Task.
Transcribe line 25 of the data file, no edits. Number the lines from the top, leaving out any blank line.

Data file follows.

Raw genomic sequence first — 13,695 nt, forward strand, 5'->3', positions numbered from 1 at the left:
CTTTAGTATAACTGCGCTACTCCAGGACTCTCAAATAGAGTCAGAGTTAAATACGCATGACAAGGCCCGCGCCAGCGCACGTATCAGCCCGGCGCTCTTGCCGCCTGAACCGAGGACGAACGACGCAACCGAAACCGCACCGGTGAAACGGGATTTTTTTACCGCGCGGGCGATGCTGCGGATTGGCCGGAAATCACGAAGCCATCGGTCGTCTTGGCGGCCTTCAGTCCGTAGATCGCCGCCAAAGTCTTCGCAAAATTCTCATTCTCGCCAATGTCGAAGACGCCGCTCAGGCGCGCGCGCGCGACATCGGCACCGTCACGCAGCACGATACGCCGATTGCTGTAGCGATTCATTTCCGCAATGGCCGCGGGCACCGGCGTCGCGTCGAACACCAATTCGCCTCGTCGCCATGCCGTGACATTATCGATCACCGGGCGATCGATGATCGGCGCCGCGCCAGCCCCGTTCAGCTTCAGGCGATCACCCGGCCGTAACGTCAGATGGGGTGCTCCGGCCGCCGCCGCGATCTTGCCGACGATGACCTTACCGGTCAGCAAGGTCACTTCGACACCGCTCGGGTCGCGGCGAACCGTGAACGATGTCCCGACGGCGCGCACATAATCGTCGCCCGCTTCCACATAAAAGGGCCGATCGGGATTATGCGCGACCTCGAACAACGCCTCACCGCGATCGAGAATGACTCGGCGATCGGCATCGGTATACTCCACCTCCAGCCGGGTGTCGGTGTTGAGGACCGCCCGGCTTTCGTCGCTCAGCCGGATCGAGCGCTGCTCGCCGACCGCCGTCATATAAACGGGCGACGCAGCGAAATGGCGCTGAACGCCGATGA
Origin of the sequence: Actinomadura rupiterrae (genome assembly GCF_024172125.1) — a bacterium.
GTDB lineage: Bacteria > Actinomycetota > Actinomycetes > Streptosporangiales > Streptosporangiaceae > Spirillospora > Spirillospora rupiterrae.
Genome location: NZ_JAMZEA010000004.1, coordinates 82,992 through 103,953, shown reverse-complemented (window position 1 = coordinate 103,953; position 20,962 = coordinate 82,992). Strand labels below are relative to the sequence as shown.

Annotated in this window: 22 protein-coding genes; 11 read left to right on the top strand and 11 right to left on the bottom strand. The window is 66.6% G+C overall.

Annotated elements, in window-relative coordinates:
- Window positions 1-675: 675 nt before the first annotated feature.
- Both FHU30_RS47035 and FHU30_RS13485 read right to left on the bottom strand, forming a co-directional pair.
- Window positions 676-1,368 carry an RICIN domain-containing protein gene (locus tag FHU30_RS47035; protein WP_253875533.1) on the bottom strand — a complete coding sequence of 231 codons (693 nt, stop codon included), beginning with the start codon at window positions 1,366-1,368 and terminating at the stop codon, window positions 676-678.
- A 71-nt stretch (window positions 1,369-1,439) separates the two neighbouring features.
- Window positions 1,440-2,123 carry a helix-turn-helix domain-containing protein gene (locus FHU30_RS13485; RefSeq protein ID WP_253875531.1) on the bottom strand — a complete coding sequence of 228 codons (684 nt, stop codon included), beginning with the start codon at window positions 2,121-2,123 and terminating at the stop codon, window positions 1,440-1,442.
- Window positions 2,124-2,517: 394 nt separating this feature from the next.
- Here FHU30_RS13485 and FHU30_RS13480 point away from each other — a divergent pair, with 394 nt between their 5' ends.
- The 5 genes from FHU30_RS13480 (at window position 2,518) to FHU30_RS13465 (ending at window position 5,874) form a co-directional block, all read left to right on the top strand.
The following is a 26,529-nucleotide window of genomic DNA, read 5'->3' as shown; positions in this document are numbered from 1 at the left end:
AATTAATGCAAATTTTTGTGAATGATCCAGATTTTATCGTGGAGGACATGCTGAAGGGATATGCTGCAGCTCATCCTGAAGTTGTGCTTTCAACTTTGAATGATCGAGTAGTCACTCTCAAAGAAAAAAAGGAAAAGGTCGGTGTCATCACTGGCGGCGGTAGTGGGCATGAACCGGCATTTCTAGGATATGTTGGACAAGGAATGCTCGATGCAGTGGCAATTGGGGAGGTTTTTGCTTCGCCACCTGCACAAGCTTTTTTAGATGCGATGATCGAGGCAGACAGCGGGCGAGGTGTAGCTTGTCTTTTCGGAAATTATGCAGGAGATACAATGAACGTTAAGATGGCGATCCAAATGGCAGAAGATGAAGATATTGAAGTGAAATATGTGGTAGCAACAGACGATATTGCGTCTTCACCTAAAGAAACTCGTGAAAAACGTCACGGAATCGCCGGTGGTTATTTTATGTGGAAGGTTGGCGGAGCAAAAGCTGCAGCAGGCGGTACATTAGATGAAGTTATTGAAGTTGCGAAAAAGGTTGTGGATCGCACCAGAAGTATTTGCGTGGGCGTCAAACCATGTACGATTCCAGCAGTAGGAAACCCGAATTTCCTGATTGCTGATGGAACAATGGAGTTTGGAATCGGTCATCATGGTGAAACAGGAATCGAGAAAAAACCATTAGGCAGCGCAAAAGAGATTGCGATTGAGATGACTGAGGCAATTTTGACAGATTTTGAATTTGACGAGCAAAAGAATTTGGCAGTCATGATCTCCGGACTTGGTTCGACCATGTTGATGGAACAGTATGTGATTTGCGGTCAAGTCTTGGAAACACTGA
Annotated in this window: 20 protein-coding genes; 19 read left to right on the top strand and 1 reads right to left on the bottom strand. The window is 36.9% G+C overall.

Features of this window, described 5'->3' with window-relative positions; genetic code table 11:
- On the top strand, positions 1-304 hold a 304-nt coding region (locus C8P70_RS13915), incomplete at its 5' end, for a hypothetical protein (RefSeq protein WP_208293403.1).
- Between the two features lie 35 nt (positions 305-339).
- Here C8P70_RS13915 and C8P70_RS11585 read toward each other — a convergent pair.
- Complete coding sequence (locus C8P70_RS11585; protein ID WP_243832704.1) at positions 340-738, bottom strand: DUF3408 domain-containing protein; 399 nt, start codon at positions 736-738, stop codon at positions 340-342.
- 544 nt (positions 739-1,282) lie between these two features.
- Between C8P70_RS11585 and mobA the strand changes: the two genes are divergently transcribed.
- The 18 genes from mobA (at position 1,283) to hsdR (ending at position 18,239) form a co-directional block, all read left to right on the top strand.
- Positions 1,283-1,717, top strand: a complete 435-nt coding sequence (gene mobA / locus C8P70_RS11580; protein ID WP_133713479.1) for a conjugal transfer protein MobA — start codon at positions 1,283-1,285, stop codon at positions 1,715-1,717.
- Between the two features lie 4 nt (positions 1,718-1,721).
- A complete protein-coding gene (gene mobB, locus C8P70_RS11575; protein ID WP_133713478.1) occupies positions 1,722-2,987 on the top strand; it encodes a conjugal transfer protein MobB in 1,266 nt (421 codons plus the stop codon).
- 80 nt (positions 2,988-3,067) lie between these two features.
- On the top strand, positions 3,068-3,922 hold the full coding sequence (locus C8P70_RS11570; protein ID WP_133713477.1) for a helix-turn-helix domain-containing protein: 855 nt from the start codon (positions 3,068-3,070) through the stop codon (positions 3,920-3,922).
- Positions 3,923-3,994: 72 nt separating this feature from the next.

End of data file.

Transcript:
- Between C8P70_RS11585 and mobA the strand changes: the two genes are divergently transcribed.